Meme stocks are a relatively new area of the investment landscape, emerging during the 2020 lockdowns. Covid changed society, technology, the workplace, and many other areas of life. It turns out, investing is no different.
Social media was among the most affected areas, with use rising dramatically as many of us were locked indoors. Investors congregated on Reddit, YouTube, TikTok, and other platforms to share stock market ideas and strategies. As a result, meme stocks were born.
Meme stocks have evolved since this pandemic-driven feeding frenzy. And although many of the most prominent meme stocks remain risk-forward investments, the risk profiles of many such companies have since calmed.
The meme stocks discussed below certainly include a robust risk profile, but also provide dividend income that balances the risk, to a degree. Also included on this list are a few rock-solid firms that are-low risk but pay strong dividends, which is a nice balance for more conservative investors.
First Trust High Income Long/Short Fund (FSD)
First Trust High Income Long/Short Fund (NYSE:FSD) is one of the highest yield stocks on this list, and among the most discussed companies on r/WallStreetBets. It is a closed-ended fixed-income mutual fund that invests globally.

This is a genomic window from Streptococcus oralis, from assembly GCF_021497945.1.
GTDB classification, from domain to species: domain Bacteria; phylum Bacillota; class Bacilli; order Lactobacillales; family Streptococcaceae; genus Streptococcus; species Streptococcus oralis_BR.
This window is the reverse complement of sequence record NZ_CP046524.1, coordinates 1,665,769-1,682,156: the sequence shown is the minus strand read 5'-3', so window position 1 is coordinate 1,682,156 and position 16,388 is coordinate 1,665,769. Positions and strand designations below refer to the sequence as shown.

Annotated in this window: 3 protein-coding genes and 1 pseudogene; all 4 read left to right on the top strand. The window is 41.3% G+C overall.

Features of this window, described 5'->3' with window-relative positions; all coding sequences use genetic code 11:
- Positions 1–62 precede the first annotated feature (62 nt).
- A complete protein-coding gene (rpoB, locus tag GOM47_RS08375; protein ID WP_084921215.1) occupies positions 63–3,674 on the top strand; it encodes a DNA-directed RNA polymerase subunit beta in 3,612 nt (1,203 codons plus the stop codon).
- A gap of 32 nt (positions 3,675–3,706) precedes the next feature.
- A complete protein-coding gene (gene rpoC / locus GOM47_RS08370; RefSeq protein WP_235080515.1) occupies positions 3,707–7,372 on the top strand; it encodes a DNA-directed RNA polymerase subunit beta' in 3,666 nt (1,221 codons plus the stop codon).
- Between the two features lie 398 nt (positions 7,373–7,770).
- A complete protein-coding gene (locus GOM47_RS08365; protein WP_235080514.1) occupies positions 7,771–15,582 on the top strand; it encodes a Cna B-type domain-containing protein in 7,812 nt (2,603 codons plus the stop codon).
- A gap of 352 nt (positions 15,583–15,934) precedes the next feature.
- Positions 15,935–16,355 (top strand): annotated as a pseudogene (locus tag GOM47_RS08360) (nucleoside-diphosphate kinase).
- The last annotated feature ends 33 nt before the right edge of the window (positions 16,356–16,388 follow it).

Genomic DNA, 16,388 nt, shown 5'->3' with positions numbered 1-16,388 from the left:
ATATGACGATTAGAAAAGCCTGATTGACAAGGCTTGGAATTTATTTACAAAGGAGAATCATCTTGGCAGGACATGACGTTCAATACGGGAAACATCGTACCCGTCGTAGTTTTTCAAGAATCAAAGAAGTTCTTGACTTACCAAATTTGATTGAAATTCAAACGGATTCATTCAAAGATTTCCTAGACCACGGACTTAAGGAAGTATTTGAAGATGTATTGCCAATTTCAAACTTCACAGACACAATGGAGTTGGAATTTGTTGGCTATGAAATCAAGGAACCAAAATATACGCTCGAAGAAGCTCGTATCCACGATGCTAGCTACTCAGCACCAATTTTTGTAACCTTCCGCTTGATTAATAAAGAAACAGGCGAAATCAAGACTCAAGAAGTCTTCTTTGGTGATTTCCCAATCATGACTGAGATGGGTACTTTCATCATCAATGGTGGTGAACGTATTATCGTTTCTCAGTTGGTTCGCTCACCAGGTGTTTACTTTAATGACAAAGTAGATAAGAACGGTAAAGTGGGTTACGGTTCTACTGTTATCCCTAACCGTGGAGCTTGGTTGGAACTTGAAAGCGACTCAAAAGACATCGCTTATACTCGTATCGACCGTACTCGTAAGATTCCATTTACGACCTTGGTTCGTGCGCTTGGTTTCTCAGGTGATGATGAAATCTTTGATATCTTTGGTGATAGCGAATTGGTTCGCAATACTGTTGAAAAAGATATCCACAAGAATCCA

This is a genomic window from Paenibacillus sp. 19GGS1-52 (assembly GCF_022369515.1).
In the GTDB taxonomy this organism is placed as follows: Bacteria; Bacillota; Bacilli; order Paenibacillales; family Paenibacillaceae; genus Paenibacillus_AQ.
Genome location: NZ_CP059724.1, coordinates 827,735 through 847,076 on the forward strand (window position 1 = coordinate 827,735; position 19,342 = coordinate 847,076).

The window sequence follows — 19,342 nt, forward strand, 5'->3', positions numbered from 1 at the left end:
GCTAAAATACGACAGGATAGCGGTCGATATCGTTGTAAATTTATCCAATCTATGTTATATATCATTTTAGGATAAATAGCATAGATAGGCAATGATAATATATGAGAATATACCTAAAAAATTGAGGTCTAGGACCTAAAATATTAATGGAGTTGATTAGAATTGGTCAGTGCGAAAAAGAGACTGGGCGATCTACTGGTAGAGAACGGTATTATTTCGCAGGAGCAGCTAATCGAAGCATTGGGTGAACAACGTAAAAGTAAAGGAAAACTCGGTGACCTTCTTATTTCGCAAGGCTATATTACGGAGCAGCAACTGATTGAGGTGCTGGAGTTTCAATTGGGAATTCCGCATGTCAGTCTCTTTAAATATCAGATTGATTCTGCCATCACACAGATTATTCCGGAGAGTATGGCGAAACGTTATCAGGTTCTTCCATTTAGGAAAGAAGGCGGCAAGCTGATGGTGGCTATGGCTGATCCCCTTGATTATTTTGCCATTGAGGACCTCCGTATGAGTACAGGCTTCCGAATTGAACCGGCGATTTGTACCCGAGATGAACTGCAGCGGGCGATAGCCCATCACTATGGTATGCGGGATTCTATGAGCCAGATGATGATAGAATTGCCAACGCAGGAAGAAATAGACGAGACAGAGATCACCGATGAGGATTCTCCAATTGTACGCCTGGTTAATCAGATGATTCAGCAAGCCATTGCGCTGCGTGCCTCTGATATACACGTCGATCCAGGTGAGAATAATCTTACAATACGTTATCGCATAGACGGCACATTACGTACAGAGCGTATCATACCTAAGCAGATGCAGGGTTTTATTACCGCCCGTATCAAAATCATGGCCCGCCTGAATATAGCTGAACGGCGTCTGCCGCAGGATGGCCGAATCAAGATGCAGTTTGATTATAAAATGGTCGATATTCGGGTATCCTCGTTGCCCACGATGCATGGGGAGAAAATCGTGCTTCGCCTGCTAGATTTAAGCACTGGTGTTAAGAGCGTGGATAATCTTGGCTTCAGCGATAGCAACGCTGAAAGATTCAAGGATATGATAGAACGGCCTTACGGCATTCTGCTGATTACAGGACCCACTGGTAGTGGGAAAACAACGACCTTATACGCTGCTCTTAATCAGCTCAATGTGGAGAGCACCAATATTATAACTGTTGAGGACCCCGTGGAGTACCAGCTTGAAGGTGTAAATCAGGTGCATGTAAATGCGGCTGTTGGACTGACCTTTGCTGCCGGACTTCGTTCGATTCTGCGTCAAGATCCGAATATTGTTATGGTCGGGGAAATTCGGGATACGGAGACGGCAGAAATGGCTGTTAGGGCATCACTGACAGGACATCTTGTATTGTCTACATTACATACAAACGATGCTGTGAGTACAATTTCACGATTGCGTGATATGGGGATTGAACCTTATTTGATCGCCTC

Closed-ended funds are those that issue a specific number of shares at IPO, and then issue no further shares again. Fixed-income funds like First Trust High Income Long/Short Fund invest in debt securities like government bonds.
In this case, investors basically buy shares that cost about $11 and can expect a 10.5-cent monthly dividend in return. That equates to a yield above 11% on an annual basis. Dividend yields at that rate are attractive, because that is far above the average return most investments could be expected to produce. But at the same time, a yield that high is difficult to maintain, because it requires a lot of money.
FSD stock last had its dividend reduced in 2022, but it was only from 11 cents to 10.5 cents per share.
International Paper (IP)
International Paper (NYSE:IP) is a paper and packaging company that is exactly the type of industrial firm investors might associate dividends with. In order to entice investment, slow-growing industrial firms often pay dividends. Usually, those dividends are low, falling into the 2-3% range.
However, International Paper offers a dividend yielding 5.9%. That’s a meaningful income source from stocks in any sector, and especially so within the industrial sector. The subsequent payout ratio associated with that dividend currently sits at 0.41. That’s well within the 0.55 upper limit widely considered to be healthy.